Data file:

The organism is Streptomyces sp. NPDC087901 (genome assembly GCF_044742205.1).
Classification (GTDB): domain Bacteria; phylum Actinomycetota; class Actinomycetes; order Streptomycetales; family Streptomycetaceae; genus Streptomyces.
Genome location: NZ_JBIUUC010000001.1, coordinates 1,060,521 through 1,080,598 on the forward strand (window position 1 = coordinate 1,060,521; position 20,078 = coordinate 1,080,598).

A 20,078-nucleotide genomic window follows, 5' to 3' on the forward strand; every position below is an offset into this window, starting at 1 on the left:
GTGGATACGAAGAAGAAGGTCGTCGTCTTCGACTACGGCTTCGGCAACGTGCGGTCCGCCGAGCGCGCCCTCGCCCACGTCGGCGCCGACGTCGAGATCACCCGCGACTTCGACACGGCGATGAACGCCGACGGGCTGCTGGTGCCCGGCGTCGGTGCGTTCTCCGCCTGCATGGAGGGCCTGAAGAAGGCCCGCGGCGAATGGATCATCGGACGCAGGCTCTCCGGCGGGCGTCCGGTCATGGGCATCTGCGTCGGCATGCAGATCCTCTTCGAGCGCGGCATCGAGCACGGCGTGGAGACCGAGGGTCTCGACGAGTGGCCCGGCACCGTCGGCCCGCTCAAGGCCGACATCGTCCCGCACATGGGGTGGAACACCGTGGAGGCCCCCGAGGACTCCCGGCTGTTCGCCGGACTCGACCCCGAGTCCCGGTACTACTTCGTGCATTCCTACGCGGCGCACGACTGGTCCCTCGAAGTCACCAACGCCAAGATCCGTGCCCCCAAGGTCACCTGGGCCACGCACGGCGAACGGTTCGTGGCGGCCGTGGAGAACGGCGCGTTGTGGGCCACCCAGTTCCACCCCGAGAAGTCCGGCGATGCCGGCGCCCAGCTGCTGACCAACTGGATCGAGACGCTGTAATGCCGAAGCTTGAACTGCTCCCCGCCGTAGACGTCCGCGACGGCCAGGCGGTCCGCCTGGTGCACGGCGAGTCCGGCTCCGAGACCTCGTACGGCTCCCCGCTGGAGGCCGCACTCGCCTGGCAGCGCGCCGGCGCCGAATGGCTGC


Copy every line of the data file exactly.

The organism is Streptomyces sp. NPDC087901 (genome assembly GCF_044742205.1).
Classification (GTDB): domain Bacteria; phylum Actinomycetota; class Actinomycetes; order Streptomycetales; family Streptomycetaceae; genus Streptomyces.
Genome location: NZ_JBIUUC010000001.1, coordinates 1,060,521 through 1,080,598 on the forward strand (window position 1 = coordinate 1,060,521; position 20,078 = coordinate 1,080,598).

A 20,078-nucleotide genomic window follows, 5' to 3' on the forward strand; every position below is an offset into this window, starting at 1 on the left:
GTGGATACGAAGAAGAAGGTCGTCGTCTTCGACTACGGCTTCGGCAACGTGCGGTCCGCCGAGCGCGCCCTCGCCCACGTCGGCGCCGACGTCGAGATCACCCGCGACTTCGACACGGCGATGAACGCCGACGGGCTGCTGGTGCCCGGCGTCGGTGCGTTCTCCGCCTGCATGGAGGGCCTGAAGAAGGCCCGCGGCGAATGGATCATCGGACGCAGGCTCTCCGGCGGGCGTCCGGTCATGGGCATCTGCGTCGGCATGCAGATCCTCTTCGAGCGCGGCATCGAGCACGGCGTGGAGACCGAGGGTCTCGACGAGTGGCCCGGCACCGTCGGCCCGCTCAAGGCCGACATCGTCCCGCACATGGGGTGGAACACCGTGGAGGCCCCCGAGGACTCCCGGCTGTTCGCCGGACTCGACCCCGAGTCCCGGTACTACTTCGTGCATTCCTACGCGGCGCACGACTGGTCCCTCGAAGTCACCAACGCCAAGATCCGTGCCCCCAAGGTCACCTGGGCCACGCACGGCGAACGGTTCGTGGCGGCCGTGGAGAACGGCGCGTTGTGGGCCACCCAGTTCCACCCCGAGAAGTCCGGCGATGCCGGCGCCCAGCTGCTGACCAACTGGATCGAGACGCTGTAATGCCGAAGCTTGAACTGCTCCCCGCCGTAGACGTCCGCGACGGCCAGGCGGTCCGCCTGGTGCACGGCGAGTCCGGCTCCGAGACCTCGTACGGCTCCCCGCTGGAGGCCGCACTCGCCTGGCAGCGCGCCGGCGCCGAATGGCTGC